Bicycles marketed at the mass consumer market often come with ridiculously fat cassettes combined with three speeds in the front, which reinforces the consumer belief that these are good and necessary. It's not clear why this is, but it's probably for two or three reasons. It simplifies the use of the bike: the user can find every gear they need using the front derailleur only. Secondly, the number of speeds is often touted as a selling point to the general public. What happens when you put an 11-34 "Mega Range" cassette (say 9 speeds) into a mountain bike with three rings in the front is that the user ends up with effectively a 9 speed bike, with 18 additional gears that are either redundant or uselessly low. However it can be marketed in the flyer as a 27 speed bike. The large cassette also looks impressive, and consumers like words like "mega"; they think they are getting something special, or more for the money.

    "... only understandable if the cyclist has no front derailleur. Or, say, only two rings in the front." You say that as if having two chain rings is some sort of weird affliction that's relevant to almost nobody. Pretty much every road bike made has two chain rings.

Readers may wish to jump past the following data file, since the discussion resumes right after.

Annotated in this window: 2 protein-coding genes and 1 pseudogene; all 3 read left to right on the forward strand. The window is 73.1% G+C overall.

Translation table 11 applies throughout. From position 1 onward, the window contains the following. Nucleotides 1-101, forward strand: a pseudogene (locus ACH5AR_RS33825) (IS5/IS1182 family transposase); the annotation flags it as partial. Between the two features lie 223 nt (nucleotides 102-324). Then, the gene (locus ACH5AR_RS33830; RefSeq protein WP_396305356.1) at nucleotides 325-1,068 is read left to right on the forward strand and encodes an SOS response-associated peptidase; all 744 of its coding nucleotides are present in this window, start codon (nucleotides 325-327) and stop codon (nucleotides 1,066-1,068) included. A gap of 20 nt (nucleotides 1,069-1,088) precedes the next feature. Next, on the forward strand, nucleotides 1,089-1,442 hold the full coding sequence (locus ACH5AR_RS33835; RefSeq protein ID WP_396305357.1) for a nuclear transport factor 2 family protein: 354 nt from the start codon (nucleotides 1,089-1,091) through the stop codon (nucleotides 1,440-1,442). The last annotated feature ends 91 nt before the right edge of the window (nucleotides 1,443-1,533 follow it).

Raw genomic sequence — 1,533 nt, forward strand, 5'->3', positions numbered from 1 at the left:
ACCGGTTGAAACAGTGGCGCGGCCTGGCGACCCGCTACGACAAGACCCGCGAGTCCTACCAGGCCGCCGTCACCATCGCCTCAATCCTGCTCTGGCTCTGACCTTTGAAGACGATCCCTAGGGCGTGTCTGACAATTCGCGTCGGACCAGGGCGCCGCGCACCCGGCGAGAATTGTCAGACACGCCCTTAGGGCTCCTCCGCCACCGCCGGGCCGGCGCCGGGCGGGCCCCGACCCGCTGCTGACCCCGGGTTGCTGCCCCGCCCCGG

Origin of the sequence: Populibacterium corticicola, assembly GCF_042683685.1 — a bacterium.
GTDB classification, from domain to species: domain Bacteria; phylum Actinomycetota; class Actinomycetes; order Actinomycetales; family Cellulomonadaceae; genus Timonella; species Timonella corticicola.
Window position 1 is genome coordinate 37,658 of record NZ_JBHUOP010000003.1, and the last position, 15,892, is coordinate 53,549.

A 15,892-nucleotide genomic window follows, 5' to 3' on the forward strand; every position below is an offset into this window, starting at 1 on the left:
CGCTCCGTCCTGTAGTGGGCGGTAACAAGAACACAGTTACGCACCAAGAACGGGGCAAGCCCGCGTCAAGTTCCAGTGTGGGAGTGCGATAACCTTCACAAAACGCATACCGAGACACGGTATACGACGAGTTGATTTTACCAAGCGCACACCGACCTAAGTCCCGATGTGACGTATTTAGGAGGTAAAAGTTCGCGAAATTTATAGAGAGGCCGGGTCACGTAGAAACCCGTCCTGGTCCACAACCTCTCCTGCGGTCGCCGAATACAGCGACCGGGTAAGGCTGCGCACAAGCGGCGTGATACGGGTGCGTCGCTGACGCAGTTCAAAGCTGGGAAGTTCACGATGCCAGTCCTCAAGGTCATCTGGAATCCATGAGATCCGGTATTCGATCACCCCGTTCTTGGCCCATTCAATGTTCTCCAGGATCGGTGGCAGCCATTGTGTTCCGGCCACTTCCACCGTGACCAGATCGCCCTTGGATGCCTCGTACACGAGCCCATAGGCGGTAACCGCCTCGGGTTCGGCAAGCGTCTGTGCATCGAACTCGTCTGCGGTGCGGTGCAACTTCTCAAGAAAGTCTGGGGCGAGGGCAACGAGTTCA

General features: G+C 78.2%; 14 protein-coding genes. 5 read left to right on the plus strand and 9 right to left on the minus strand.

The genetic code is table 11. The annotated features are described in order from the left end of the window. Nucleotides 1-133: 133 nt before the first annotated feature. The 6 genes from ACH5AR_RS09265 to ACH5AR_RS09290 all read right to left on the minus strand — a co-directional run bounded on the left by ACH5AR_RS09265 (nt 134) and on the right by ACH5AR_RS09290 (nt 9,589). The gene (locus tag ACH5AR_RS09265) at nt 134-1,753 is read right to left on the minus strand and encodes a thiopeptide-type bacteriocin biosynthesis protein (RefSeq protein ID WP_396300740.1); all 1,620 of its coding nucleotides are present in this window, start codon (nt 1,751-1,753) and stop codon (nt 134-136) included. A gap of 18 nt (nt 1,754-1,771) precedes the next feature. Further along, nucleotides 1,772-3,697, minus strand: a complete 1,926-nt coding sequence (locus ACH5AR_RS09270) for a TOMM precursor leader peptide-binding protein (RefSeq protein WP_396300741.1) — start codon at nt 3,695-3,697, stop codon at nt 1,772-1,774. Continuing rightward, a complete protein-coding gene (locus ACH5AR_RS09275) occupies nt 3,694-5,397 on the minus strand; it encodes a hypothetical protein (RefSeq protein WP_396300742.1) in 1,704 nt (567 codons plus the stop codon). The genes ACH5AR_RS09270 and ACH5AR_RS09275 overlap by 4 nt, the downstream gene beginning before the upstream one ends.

@DavidRicherby Thanks for the heads up; that is not very well worded there. There are some subtle issues as well. Road bikes sometimes have a second ring that is still a pretty high gear, like 52-42. Someone with a narrow-range cassette could struggle on hills with that 42.

  • The simple answer is that people (racers especially) like closely spaced gears so they pedal as closely as possible to their optimum cadence.

    And of course they know their optimum cadence down to three significant figures.

    It's not about knowing, but the feeling "I need to shift slightly up / down but next gear is too high / low"

  • Different strokes for different folks is all. Guys with arms like legs and legs like people have no need for a stump puller or even a 25 sometimes and are wishing for a 10 until they discover what a Campy set up costs while in my world of recreation and fitness a 12-28 seems almost perfect most of the time and I've even considered a 13 or even 14-27 from the 6600 junior cassettes. My first road bike was a '73 Fuji S10S 10 speed with a 14-17-20-24-28 and it seemed to be all I really needed (at the time) but now, at almost 70 yrs, bigger gears are my friend.

  • I hesitate to dig up an old question, but there is one answer missing.

    Maximum Gear ratio restrictions in Junior racing. That's why you'll also see 14-25 cassettes.

    USA Cycling rules on junior gearing

    It is almost impossible to get a crankset that meets the regs with an 11 tooth cog.( Generally max is 52/14 w/700c wheels and 23-25mm tires ). With an 11t, you have a most 40t in front and lower high gear. 12 isn't a lot better, but 44t is at least possible and is closer to 52/14.